Not that the resulting revenues were enough for Barnum: Barnum put up signs in the museum that pointed to another exhibition in the house, but were in fact signposts to the exit. "He posted signs indicating "This Way to the Egress". Not knowing that "Egress" was another word for "Exit", visitors followed these signs and finally ended up at the door.
Barnum played with the fake, the humbug. Even if one or most of his attractions or exhibits turned out to be fake, people still wanted to see them, for example the supposed giant of Cardiff. Perhaps to amuse themselves in the stupidity of the others.
The so-called museum was actually a mixture of zoo, lecture halls, theatre and freak show, curiosity cabinet and ethnological exhibition; in addition to artists and performers, Barnum's circus was also famous for its performers, who were particularly distinguished by physical features.
And Thomas Wolfe probably alluded to this in his dialogue. So these were Barnum's freaks: fat women,
living skeletons, albinos, Siamese twins, people of small stature, giants,
the link between man and apes, men and women without heads, arms or abdomen, the real Kaspar Hauser and other strange things.
This wonderful and versatile author is probably only known to us today through his fairy tales and the pieces set to music. Charles Perrault was born in Paris on 21 January 1629 and grew up as the youngest of four brothers in a wealthy family of lawyers and civil servants. He became a lawyer and wrote parallel stories in the style of burlesque. Later he became head of the small academy, an institution that advised the king on the purchase of works of art and literature. He is known to us through his fairy tales told in the collection Histoires ou Contes du temps passé, but mostly probably through the amended versions of the Brothers Grimm and Ludwig Bechstein. Of these tales, Little Thumb, Sleeping Beauty, Little Red Riding Hood and Puss in Boots are probably the best known. Many of these stories have already been filmed or set to music several times, such as the ballet Sleeping Beauty by Pyotr Ilyich Tchaikovsky. Perrault died at the age of 75 in Paris.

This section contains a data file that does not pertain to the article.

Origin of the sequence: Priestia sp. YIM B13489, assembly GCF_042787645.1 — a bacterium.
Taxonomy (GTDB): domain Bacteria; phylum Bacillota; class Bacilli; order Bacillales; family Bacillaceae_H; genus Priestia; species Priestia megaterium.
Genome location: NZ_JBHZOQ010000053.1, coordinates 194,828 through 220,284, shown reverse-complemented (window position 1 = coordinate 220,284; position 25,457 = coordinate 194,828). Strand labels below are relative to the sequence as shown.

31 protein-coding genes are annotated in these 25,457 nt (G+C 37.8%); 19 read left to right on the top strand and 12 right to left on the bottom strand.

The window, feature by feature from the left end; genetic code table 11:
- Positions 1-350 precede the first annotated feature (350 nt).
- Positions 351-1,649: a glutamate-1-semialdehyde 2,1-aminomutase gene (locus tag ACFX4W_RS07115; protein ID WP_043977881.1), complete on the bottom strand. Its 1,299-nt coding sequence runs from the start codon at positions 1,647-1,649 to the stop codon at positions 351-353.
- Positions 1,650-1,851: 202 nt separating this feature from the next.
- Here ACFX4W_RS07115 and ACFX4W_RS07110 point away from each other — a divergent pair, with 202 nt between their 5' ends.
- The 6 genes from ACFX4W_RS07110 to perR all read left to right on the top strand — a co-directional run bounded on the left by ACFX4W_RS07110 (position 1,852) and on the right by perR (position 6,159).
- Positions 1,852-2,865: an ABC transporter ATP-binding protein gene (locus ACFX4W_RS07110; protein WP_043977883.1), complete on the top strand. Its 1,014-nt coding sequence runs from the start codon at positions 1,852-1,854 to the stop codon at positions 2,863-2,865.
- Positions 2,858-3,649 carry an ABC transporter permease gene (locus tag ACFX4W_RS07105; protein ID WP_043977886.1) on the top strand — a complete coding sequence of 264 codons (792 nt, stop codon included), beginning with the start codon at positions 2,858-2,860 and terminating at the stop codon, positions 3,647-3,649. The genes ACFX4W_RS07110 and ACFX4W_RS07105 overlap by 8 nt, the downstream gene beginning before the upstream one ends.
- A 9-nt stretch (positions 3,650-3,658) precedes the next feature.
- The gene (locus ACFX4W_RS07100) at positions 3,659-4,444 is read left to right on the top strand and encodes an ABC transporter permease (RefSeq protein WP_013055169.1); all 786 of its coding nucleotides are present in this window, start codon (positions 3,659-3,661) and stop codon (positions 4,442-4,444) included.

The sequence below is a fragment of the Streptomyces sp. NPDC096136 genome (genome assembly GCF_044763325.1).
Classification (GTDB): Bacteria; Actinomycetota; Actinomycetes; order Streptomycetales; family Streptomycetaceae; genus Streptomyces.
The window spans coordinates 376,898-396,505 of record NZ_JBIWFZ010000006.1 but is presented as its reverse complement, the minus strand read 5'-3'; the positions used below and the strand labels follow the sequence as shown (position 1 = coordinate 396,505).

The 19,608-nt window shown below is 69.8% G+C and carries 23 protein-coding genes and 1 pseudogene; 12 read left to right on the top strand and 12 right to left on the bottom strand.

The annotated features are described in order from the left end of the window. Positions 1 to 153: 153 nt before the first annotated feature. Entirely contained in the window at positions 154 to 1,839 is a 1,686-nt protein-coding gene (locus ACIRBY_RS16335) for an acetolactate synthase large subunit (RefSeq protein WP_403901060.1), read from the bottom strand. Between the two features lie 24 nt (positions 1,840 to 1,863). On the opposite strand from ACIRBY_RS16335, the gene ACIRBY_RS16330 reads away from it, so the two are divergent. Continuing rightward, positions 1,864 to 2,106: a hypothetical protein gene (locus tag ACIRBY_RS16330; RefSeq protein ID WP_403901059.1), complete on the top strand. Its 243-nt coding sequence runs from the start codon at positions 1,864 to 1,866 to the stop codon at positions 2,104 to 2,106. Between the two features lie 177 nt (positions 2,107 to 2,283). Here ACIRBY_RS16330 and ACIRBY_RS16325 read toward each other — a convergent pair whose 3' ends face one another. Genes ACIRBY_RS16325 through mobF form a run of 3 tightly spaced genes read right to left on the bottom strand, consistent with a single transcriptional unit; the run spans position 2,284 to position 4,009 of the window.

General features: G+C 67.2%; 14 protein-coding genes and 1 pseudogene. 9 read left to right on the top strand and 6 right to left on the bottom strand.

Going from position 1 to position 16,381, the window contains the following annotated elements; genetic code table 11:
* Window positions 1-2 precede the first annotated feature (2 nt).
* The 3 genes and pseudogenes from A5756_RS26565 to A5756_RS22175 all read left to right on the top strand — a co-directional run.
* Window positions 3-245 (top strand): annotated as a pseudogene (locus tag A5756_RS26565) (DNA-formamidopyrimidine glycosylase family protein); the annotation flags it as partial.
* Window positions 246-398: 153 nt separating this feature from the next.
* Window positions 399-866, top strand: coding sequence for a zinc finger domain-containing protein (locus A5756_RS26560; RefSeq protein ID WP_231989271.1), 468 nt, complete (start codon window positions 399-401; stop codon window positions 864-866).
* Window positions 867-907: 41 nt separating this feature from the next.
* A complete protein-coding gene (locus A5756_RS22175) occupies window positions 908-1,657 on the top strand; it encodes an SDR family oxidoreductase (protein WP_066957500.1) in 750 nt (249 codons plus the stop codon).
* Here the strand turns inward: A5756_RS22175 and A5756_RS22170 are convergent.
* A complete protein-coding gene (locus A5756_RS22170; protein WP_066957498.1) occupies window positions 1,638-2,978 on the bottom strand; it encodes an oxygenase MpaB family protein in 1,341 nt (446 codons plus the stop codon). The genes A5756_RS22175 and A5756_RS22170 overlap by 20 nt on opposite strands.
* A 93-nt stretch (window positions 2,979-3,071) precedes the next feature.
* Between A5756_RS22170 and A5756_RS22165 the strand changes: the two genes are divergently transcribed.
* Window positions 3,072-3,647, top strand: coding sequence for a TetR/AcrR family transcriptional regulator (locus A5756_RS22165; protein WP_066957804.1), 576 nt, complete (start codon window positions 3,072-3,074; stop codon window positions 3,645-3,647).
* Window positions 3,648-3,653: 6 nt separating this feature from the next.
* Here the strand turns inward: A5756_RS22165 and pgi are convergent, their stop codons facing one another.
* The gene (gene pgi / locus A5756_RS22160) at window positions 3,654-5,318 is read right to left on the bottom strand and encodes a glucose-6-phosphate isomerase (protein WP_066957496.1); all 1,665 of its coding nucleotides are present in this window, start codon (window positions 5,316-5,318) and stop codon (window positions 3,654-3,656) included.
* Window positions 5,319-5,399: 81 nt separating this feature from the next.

One of the most famous attractions was among others General Tom Thumb, a small actor, whose real name was Charles Stratton. Already at the age of 4 years he was discovered by Barnum in Bridgeport and Barnum got his parents to go on a trip with him around New York for 3 dollars a week. Barnum taught the four-year-old boy to sing, dance and imitate famous people and had him perform in his American Museum. (Source: Wikipedia) At only five years of age Stratton completed his first tour of America, during which he impersonated famous people such as Napoleon.